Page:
Chronic Disease
High Blood Pressure (Hypertension)

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High Blood Pressure (Hypertension)

 

Overview: 

  • Hypertension is a common condition. It means that the long-term force of your blood against the artery walls is consistently too high. 
  • Hypertension has no initial symptoms, but it can lead to serious health problems, such as stroke, heart failure, and kidney failure. 
  • Hypertension is caused by an increased workload on the heart and blood vessels.
  • Hypertension is diagnosed by closely monitoring blood pressure and recording several blood pressure readings. 
  • It can be managed through leading a healthy lifestyle and taking certain medication (if necessary). 

 

Definition:  

Hypertension is a medical condition that occurs when the force of blood flow through the blood vessels is persistently elevated. This makes the heart work harder and increase the pressure of the blood flowing through blood vessels. High blood pressure is a major risk factor for heart disease, stroke, and other serious health problems. Blood pressure is determined by both the amount of blood your heart pumps and your arteries' resistance to blood flow. Hypertension is generally a disease that develops over years, and despite the above, high blood pressure can be detected early and managed effectively.

 

In order to survive and function properly, tissues and organs need the oxygenated blood that the circulatory system carries throughout the body. When the heart beats, it creates pressure that pushes blood through a network of tube-shaped blood vessels, which include arteries, veins and capillaries. This pressure is the result of two forces:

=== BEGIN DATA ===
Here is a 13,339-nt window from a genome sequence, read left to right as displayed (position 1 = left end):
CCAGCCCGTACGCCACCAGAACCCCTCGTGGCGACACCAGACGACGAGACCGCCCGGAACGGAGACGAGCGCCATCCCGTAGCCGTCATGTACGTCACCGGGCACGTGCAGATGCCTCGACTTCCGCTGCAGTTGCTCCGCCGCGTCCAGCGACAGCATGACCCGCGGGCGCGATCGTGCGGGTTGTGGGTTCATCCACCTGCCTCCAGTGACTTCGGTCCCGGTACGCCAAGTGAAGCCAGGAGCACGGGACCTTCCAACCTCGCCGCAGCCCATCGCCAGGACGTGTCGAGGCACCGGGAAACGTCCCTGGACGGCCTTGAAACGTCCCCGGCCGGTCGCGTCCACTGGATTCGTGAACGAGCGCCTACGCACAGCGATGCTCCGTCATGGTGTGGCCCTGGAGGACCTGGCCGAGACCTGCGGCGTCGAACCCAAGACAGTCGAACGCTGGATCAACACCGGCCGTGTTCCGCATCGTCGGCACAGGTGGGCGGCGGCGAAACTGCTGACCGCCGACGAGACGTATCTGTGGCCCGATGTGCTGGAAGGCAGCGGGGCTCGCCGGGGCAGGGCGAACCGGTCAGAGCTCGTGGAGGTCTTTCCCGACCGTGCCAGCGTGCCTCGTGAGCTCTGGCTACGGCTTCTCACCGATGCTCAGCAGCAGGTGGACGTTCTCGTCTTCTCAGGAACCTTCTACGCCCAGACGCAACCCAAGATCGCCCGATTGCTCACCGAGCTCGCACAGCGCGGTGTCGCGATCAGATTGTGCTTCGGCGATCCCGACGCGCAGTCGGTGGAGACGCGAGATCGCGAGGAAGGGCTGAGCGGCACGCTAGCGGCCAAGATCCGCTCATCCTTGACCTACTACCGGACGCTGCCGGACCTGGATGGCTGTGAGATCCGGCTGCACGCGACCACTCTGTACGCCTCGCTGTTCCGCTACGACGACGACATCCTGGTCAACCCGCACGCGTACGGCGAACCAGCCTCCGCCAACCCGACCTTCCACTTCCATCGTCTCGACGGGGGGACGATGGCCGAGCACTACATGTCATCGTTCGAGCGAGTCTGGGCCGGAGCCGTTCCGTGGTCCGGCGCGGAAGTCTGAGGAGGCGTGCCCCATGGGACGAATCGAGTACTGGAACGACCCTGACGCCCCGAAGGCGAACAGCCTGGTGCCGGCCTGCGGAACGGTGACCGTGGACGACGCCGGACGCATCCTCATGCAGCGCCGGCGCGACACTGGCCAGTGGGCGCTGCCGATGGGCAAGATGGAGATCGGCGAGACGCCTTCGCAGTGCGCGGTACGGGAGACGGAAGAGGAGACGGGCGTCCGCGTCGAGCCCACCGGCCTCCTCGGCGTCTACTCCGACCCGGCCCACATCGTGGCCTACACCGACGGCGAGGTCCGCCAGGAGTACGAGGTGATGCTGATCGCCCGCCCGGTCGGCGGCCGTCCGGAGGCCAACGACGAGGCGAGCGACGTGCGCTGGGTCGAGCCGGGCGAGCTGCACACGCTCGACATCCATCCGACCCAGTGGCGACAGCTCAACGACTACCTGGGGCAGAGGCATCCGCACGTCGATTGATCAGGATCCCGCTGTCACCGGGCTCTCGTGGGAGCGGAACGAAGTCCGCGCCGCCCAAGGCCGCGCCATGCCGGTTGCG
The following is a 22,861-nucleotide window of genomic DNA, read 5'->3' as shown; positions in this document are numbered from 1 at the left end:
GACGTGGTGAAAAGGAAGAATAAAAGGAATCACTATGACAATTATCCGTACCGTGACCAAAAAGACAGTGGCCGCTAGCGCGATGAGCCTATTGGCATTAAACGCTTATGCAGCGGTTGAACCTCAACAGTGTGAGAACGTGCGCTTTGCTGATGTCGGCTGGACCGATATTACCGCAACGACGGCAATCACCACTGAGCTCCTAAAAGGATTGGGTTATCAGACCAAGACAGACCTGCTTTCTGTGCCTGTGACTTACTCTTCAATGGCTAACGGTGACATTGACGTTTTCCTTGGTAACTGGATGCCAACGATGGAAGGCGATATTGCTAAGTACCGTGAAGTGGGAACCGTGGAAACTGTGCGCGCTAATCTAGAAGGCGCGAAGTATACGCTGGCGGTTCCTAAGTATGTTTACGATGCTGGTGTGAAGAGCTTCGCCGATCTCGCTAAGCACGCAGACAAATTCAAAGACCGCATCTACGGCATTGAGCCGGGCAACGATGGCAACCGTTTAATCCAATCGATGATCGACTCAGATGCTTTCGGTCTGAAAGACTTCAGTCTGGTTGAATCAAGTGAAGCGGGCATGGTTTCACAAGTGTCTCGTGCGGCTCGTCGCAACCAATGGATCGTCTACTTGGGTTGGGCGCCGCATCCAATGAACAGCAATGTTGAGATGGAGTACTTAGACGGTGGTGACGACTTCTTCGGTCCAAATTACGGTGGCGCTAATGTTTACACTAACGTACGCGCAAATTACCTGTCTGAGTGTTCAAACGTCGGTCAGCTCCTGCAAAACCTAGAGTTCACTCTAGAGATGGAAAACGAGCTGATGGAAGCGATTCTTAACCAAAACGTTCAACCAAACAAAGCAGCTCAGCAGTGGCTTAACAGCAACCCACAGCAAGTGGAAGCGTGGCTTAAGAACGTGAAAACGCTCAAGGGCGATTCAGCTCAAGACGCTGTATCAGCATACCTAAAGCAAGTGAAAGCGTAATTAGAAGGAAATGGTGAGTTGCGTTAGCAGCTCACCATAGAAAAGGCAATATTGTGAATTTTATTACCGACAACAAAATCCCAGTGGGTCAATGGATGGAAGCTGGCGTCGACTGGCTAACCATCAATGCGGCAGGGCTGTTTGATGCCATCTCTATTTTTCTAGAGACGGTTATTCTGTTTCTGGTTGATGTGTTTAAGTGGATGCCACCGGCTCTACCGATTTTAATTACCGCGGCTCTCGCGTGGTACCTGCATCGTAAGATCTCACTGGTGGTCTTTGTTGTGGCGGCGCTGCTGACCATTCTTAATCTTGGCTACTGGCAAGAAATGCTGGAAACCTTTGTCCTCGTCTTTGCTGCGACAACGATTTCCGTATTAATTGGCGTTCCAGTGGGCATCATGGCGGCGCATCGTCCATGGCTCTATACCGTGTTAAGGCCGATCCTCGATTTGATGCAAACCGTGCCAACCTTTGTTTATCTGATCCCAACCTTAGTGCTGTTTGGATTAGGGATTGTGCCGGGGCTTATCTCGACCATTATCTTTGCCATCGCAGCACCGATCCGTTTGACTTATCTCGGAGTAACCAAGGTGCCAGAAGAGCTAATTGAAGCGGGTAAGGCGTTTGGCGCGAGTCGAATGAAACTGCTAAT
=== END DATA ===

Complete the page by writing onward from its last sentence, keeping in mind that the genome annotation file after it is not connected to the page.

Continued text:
1. The first force is called systolic pressure, and it occurs as blood pumps out of the heart and is carried to the rest of the body. 
  2. The second force is called diastolic pressure, and it is created as the heart rests between heart beats.  

 

Each of these two forces is represented with numbers in a blood pressure reading as follows: 

Blood Pressure Category

Systolic pressure

 (upper number)

(mm Hg)

Diastolic pressure (lower number)

(mm Hg)

Optimal blood pressureLess than 120Less than 80
Normal120 - 12980 - 84 
Prehypertension 130-139    85 - 89 
High blood pressure (Stage 1 hypertension)140 - 159 90 - 99 
High blood pressure (Stage 2 hypertension)160 - 179 100 - 109 
High blood pressure (Stage 3 hypertension)Higher than 180Higher than 110

 

When your blood pressure is too high for too long, it damages your blood vessels – and LDL (bad) cholesterol begins to accumulate on your artery walls. This increases the workload on your circulatory system and decreases its efficiency.

 

Other names:  

The silent killer. 

 

Cause: 

The primary reason behind high blood pressure is the increased workload on the heart and blood vessels; making them work harder and less efficiently. 

There are two types of high blood pressure that develop due to different causes: 

  • Primary (essential) hypertension (it has no identifiable cause): 

This type of high blood pressure is more common and it tends to develop gradually over many years. 

  • Secondary hypertension (it is caused by other conditions, such as):
    1. Kidney problems or hormonal problems.
    2. Thyroid problems.
    3. Obstructive sleep apnea
    4. Congenital blood vessel abnormalities. 
    5. Certain medications.
    6. Taking drugs or alcohol. 

 

Risk factors:  

  • Genetics. 
  • Advanced age. 
  • Gender. 
  • Obesity. 
  • Smoking. 
  • Alcohol consumption. 
  • Psychological stress. 
  • Too much salt in your diet.